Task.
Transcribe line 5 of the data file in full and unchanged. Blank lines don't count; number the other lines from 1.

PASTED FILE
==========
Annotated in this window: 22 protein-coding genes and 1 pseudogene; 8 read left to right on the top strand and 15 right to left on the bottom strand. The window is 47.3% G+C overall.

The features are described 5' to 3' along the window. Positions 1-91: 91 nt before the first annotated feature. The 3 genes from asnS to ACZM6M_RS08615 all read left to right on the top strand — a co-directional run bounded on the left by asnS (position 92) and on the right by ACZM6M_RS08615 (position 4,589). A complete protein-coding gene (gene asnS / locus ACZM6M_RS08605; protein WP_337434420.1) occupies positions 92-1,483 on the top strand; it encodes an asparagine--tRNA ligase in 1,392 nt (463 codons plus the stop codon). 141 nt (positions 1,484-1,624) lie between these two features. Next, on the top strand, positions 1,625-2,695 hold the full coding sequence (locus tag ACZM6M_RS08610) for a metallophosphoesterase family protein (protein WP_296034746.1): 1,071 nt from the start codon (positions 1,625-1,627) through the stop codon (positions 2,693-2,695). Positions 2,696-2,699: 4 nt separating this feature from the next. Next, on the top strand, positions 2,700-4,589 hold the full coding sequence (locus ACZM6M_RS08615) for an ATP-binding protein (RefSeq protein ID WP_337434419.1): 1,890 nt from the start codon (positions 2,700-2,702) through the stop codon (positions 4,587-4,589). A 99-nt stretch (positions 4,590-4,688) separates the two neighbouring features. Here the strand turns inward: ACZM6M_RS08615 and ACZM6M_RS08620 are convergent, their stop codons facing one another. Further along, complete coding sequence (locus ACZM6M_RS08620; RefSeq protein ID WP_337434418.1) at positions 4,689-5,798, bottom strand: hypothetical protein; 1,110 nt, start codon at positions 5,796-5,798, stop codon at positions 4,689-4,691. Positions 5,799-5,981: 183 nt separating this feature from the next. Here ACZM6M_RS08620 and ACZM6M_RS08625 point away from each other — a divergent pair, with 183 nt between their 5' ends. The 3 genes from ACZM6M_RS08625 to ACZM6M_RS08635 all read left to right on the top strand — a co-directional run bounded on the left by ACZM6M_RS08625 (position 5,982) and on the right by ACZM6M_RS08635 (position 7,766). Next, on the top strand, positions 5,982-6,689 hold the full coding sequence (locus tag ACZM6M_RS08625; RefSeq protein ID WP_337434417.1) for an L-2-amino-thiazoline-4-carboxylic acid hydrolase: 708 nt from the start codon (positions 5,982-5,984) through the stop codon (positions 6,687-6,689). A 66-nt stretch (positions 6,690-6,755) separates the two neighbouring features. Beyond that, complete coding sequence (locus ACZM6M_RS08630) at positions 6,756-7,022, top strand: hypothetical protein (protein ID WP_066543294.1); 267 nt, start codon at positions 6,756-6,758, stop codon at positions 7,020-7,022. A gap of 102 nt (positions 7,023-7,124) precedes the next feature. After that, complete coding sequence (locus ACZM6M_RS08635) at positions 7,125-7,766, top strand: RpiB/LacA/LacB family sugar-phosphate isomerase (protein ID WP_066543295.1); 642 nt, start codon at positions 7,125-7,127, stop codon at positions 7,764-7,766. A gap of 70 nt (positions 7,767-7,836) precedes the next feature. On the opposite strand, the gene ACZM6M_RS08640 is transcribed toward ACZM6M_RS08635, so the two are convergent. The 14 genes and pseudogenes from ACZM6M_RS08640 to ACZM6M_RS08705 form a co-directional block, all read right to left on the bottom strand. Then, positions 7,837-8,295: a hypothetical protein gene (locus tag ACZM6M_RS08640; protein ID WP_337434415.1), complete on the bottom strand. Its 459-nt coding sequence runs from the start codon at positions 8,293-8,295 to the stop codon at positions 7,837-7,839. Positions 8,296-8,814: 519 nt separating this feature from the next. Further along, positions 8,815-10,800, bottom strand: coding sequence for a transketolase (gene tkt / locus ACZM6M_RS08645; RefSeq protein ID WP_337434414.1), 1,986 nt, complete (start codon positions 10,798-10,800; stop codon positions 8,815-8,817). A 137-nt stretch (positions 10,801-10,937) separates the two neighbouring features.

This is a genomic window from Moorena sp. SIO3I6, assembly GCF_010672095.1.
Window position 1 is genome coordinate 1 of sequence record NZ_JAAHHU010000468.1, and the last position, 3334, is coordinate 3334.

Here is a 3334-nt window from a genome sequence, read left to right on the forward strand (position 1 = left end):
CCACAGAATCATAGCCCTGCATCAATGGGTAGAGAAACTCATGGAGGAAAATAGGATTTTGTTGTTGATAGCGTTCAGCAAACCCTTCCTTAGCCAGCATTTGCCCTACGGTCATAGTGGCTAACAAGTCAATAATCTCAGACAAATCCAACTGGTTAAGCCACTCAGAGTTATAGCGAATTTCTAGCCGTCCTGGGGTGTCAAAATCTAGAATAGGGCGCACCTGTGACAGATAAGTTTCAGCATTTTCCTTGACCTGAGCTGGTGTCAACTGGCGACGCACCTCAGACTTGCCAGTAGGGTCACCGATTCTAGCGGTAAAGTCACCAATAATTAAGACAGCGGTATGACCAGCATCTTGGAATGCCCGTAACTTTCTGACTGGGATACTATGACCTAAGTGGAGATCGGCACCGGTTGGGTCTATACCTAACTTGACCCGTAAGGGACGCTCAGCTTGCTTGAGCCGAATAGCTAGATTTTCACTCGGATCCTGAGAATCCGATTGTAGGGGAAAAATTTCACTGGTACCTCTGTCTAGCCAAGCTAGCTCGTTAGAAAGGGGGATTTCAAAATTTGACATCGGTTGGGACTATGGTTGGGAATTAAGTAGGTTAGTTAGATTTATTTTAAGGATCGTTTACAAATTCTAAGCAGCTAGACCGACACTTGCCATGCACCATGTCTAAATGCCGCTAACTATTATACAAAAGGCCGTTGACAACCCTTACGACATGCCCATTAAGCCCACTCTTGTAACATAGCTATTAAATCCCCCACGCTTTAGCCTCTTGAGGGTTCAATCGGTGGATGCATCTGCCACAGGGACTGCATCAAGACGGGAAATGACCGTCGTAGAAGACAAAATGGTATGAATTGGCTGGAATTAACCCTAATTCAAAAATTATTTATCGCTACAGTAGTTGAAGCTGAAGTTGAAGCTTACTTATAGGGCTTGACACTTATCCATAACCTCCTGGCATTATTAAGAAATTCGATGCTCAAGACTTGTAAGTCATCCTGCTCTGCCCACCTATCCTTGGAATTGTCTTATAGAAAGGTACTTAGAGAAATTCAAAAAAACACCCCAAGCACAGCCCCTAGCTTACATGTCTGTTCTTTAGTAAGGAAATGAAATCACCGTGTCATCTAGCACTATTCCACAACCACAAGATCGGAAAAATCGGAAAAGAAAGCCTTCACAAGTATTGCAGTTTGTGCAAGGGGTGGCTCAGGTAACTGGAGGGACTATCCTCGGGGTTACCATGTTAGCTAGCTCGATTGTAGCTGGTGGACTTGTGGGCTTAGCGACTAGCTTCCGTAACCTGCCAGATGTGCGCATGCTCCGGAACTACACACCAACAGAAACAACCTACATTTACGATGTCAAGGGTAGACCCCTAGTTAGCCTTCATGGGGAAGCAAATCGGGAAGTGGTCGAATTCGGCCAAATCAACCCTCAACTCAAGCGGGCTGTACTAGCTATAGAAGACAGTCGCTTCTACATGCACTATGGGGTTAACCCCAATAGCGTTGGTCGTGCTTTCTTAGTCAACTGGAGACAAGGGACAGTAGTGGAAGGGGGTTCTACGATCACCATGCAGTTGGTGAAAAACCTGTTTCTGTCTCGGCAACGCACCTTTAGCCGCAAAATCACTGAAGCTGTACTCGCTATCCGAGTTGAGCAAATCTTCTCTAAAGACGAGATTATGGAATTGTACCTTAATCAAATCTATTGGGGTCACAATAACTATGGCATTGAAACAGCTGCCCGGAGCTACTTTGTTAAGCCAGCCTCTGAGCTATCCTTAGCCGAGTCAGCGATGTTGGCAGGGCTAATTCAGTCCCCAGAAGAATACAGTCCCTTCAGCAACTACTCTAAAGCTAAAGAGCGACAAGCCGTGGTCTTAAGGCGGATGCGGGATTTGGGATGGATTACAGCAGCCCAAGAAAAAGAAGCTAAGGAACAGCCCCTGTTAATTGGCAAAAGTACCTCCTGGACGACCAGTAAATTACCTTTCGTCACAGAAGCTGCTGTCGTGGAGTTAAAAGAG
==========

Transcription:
Here is a 3334-nt window from a genome sequence, read left to right on the forward strand (position 1 = left end):